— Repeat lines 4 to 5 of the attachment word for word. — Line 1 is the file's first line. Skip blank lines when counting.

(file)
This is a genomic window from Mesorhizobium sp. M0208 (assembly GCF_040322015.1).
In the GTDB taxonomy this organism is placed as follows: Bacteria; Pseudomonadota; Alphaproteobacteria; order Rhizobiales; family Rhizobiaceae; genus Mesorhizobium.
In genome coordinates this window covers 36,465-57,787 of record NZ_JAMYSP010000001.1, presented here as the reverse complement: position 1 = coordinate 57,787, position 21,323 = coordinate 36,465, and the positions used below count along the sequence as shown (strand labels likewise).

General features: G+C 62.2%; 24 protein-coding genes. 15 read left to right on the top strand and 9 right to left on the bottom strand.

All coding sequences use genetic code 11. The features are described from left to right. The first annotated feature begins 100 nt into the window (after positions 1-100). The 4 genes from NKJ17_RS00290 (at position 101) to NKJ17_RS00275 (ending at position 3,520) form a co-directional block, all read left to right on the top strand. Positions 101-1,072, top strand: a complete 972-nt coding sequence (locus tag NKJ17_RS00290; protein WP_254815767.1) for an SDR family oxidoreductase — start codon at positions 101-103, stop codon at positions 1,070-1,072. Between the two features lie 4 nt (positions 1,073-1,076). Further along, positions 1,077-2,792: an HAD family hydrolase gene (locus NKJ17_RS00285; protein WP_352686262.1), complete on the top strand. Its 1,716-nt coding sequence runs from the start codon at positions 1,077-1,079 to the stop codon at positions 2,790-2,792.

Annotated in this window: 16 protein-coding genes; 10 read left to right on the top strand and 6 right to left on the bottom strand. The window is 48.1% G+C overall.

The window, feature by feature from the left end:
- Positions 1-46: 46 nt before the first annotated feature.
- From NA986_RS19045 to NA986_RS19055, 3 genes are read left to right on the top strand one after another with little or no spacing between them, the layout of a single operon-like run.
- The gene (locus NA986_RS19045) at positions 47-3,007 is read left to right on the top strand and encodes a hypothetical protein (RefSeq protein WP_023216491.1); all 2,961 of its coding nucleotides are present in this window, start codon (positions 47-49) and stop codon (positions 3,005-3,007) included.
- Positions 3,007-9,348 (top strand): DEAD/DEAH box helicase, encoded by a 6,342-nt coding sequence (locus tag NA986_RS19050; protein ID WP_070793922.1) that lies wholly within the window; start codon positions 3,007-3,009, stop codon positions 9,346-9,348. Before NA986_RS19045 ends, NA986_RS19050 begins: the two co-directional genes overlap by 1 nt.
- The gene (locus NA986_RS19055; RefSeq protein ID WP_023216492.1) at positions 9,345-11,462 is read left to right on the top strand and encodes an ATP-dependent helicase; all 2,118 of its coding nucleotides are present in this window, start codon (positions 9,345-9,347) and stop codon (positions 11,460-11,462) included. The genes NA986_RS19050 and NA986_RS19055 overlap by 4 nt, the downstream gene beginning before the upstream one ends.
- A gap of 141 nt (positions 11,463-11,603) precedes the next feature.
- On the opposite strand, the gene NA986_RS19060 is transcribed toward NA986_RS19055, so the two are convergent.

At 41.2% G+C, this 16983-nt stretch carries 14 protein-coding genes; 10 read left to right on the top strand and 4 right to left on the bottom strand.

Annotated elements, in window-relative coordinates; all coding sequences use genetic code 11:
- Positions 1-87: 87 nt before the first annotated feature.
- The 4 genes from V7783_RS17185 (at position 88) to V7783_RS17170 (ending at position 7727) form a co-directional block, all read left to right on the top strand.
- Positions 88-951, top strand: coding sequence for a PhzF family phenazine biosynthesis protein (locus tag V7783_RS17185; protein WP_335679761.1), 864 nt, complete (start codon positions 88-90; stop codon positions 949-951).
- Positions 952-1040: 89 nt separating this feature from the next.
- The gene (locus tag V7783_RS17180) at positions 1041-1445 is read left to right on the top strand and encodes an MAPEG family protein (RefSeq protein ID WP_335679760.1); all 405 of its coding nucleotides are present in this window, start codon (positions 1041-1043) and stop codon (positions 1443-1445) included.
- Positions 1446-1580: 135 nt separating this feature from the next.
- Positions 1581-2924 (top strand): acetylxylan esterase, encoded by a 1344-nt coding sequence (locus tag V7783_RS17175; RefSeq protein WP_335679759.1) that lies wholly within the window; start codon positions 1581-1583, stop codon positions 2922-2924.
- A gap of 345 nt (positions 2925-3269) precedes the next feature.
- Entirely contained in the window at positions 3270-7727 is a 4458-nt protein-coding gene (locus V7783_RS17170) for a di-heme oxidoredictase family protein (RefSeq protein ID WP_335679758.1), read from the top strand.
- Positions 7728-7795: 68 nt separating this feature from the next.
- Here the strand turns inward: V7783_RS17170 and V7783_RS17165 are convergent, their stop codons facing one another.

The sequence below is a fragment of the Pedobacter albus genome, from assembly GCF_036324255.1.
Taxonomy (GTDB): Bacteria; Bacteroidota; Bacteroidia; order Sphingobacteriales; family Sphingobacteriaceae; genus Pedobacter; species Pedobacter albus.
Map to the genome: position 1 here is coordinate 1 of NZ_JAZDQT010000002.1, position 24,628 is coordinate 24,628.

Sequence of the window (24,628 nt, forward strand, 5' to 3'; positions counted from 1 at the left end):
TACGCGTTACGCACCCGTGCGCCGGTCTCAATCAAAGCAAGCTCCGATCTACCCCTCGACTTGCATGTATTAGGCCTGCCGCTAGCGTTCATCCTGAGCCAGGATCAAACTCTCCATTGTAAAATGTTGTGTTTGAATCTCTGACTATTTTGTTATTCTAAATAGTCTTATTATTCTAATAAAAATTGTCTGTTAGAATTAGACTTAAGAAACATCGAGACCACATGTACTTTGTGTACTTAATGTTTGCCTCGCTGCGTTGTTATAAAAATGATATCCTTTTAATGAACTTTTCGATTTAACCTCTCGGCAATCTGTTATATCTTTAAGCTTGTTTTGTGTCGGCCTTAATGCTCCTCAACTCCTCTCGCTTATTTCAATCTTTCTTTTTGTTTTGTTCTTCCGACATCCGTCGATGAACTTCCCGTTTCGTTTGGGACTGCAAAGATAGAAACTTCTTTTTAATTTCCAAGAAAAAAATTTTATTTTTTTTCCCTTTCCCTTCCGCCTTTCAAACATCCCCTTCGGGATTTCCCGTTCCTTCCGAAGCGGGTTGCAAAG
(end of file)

General features: G+C 62.2%; 24 protein-coding genes. 15 read left to right on the top strand and 9 right to left on the bottom strand.

All coding sequences use genetic code 11. The features are described from left to right. The first annotated feature begins 100 nt into the window (after positions 1-100). The 4 genes from NKJ17_RS00290 (at position 101) to NKJ17_RS00275 (ending at position 3,520) form a co-directional block, all read left to right on the top strand. Positions 101-1,072, top strand: a complete 972-nt coding sequence (locus tag NKJ17_RS00290; protein WP_254815767.1) for an SDR family oxidoreductase — start codon at positions 101-103, stop codon at positions 1,070-1,072. Between the two features lie 4 nt (positions 1,073-1,076). Further along, positions 1,077-2,792: an HAD family hydrolase gene (locus NKJ17_RS00285; protein WP_352686262.1), complete on the top strand. Its 1,716-nt coding sequence runs from the start codon at positions 1,077-1,079 to the stop codon at positions 2,790-2,792.